Dear Obama: Here’s Why Jamaica’s LGBT Community Needs Your Help

A gay Jamaican living in the U.S. explains what’s at stake for one of the world's most dangerous countries for LGBT people.

In 2014, more than 25,000 people rallied against Jamaica’s lesbian, gay, bisexual, and transgender community. (Photo: Gilbert Bellamy/Reuters)

Apr 8, 2015· 3 MIN READ
Lesli-Ann Lewis has written for various outlets, including Ebony.

When people ask where I’m from, I hesitate. I’m from Jamaica, born there and raised in the way of immigrants in the West—in a cocoon of familiarity, communities that emulate “home.” Now, I live in the United States and often feel like an unwanted “other”—a legal immigrant who literally faces deportation in the next four months. The words “home” and “origin” have lost meaning to me. I am a 28-year-old pansexual Jamaican immigrant. So “home” cannot be the country that would turn a blind eye if I were murdered in broad daylight for loving whom I love, and it cannot be the country that may send me back there anyway. All of this is top of mind, mainly because President Obama is on the way to Jamaica. The main reason for his visit is, of course, business. But there are some key issues President Obama should deal with—mainly, Jamaica’s treatment of its lesbian, gay, bisexual, and transgender people.

I left Jamaica with my parents when I was seven years old, arriving in New York City meticulously dressed for warm weather in the middle of a snowstorm.

Last year, I was forced out of the closet, my secret clutched tightly in my mother’s balled, railing fists as she screamed, “It’s better you died than be this way.” This is a part of “coming out” in America—especially for West Indians.

This is what it means to be Jamaican and queer: exiled and banished, scattered in former colonial countries that created the homophobic laws that threaten our lives back “home”—wherever that is. It means being an unwelcomed “other” in American and Jamaican spaces. I want to make a life in the U.S. because this is the only home I’ve ever really known. Every four years, as the presidential election season hits, I’m reminded—by politicians’ rhetoric—that I am not truly welcome in America. My immigration status is constantly in flux—yes, I’m a legal resident and get to work here. But every couple of years, the U.S. government determines how long I can stay—and it can decide, with little notice, that I should leave. The government hasn’t decided what to do with immigrants who came to this country as children. It’s complicated.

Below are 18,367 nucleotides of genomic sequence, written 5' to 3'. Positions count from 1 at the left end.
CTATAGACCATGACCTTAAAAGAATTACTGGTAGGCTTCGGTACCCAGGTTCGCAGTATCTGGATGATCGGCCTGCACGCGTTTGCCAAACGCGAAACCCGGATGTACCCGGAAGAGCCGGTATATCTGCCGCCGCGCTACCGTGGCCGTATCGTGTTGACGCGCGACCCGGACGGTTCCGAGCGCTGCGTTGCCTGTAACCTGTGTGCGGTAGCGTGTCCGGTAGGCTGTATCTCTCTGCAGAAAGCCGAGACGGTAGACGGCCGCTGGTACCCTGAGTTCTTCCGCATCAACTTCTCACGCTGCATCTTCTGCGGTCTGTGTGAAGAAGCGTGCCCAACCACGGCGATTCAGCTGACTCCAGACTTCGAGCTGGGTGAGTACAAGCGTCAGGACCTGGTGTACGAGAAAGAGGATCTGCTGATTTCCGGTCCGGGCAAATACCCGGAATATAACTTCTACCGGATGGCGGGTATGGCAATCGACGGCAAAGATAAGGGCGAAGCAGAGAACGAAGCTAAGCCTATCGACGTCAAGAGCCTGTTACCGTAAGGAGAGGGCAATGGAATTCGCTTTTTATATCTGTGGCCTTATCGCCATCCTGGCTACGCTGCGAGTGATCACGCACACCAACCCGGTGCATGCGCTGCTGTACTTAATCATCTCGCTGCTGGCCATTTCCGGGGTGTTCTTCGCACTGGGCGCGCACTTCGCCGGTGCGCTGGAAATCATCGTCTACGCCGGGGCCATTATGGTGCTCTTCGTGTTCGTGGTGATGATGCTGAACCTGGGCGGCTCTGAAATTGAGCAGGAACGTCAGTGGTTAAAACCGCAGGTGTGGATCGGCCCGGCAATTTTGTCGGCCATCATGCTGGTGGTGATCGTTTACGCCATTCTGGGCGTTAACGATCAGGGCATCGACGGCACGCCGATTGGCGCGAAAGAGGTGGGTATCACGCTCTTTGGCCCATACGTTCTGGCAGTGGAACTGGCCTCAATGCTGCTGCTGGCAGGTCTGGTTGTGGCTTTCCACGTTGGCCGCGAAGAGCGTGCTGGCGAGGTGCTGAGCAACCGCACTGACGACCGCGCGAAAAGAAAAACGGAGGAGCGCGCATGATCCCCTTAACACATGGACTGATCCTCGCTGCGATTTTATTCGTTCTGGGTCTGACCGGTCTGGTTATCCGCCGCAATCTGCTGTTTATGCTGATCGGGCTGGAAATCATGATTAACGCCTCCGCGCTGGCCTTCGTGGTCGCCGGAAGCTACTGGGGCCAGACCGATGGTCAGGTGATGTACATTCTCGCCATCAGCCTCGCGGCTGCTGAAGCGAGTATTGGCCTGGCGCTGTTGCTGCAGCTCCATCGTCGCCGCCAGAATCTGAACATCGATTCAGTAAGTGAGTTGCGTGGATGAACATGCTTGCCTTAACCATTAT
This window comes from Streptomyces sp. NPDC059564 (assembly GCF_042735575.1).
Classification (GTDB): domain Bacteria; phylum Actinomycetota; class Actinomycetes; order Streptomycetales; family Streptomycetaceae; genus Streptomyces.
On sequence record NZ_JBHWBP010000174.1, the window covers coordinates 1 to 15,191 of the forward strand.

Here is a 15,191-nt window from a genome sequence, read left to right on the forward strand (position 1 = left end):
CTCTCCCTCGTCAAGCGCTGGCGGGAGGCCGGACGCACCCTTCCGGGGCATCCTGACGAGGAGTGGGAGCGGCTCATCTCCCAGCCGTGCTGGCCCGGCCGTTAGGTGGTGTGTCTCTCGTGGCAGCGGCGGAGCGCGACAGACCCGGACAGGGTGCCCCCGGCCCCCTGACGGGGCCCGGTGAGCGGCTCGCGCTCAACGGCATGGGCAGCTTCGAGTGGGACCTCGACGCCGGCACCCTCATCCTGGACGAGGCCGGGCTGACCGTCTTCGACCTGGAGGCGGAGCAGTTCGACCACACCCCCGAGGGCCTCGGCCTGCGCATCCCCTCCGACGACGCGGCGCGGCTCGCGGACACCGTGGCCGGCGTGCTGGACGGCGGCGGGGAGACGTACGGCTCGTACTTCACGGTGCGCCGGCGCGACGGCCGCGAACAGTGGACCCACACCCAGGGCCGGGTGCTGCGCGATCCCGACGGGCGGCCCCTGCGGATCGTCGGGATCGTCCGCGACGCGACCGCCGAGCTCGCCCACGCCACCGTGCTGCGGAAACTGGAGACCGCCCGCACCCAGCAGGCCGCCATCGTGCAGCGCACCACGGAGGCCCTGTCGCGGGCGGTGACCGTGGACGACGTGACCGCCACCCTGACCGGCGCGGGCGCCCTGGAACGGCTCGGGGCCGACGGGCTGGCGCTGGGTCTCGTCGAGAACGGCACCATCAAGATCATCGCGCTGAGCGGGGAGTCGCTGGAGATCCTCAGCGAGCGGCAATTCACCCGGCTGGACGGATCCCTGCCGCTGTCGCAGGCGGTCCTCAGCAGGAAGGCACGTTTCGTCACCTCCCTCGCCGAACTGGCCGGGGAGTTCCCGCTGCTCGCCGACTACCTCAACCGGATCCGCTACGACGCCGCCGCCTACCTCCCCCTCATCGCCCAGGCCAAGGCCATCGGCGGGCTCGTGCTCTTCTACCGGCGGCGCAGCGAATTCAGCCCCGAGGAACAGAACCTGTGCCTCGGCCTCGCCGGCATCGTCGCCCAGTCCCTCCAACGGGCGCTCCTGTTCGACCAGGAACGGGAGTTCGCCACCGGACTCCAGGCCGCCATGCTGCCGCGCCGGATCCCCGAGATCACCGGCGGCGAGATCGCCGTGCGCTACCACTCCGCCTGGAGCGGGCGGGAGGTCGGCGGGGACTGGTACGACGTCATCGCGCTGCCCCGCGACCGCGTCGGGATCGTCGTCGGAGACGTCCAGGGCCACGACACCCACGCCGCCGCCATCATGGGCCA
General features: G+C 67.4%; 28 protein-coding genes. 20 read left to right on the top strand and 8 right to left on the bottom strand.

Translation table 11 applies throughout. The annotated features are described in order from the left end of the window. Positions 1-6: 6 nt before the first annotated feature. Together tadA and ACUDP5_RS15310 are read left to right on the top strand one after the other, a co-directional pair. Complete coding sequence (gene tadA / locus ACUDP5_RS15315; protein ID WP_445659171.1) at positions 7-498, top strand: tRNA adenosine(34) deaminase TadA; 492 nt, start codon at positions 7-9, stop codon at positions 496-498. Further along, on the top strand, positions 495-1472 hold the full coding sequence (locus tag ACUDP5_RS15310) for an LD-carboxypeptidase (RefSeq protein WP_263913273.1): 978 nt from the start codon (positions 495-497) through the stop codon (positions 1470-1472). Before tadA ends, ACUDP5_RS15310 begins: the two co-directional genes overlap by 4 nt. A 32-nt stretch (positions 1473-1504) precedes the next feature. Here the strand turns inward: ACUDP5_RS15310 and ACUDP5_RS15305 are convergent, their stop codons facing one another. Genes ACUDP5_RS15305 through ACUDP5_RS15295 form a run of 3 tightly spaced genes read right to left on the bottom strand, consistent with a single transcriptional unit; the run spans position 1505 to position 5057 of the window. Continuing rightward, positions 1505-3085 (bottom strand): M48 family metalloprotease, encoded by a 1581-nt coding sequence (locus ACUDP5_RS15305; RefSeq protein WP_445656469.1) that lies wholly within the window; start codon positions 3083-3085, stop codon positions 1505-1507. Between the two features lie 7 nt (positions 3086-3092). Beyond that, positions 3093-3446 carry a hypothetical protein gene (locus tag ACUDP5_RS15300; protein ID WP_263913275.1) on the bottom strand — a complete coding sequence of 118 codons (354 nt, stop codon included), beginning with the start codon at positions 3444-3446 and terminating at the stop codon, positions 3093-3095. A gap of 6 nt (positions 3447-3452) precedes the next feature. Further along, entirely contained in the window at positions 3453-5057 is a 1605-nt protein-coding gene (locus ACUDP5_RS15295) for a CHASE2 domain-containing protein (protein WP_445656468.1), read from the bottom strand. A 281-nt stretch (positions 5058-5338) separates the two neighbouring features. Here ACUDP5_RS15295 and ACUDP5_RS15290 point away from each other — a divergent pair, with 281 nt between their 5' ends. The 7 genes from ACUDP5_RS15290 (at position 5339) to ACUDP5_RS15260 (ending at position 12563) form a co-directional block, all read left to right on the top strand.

So I’ve felt marooned—cut off from West Indian communities, mainly because of my queerness. I try to remember the taste of Jamaica. Some nights, I shovel curry and tamarind balls into my mouth. I pour stories of my Jamaican-ness into my lovers here: I tell them about cane fields and natural water slides and jumping from a waterfall.

But the truth is, I cannot go back.

Whenever another gory story of public torture or murder of an LGBT person surfaces from Jamaica, I’m reminded why I can’t go back. A feminine man has been publicly stoned to death. A transgender teen was murdered by a mob. Throngs of people regularly shout, “Kill the batty boy,” a reference to gay or bisexual men. It’s hard to forget that between 2009 and 2012, a Jamaican LGBT group, J-FLAG, documented nearly 230 antigay attacks in a country that criminalizes sex between men. Last year, Human Rights Watch published a report that documented the extraordinary discrimination LGBT Jamaicans face, even from government institutions. More than half of those surveyed said they had been victims of some form of discrimination because of their gender or sexual identity. Rarely did they report these crimes to authorities—partly because of how gayness is viewed in Jamaican society. Yet, there is progress: Just a few years ago, Kingston, the capital, hosted Jamaica’s first gay pride parade.

This is where President Obama can help. LGBT people in Jamaica, and around the world, are hoping the first U.S. president to aggressively champion LGBT issues will use his platform to explicitly support Jamaican gay activists. While Jamaican officials are hoping his visit will yield economic opportunities, there are human rights issues that must be addressed. The first is the state of Jamaica’s LGBT citizens. The second issue is the status of the scores of LGBT West Indian immigrants—like me—who are hoping for what often seems impossible: asylum. This will protect us from deportation to countries that actively punish us simply for existing. He could, of course, make trade agreements with Caribbean leaders dependent on how they address human rights issues—particularly for LGBT people.

There’s so much at stake—for LGBT immigrants facing deportation and for LGBT Jamaicans living in a country whose prime minister was forced to back down on her promise to review buggery laws. We are hoping that President Obama hears our voices. My hope is that his visit will lead to action—and a more inclusive environment for all Jamaicans.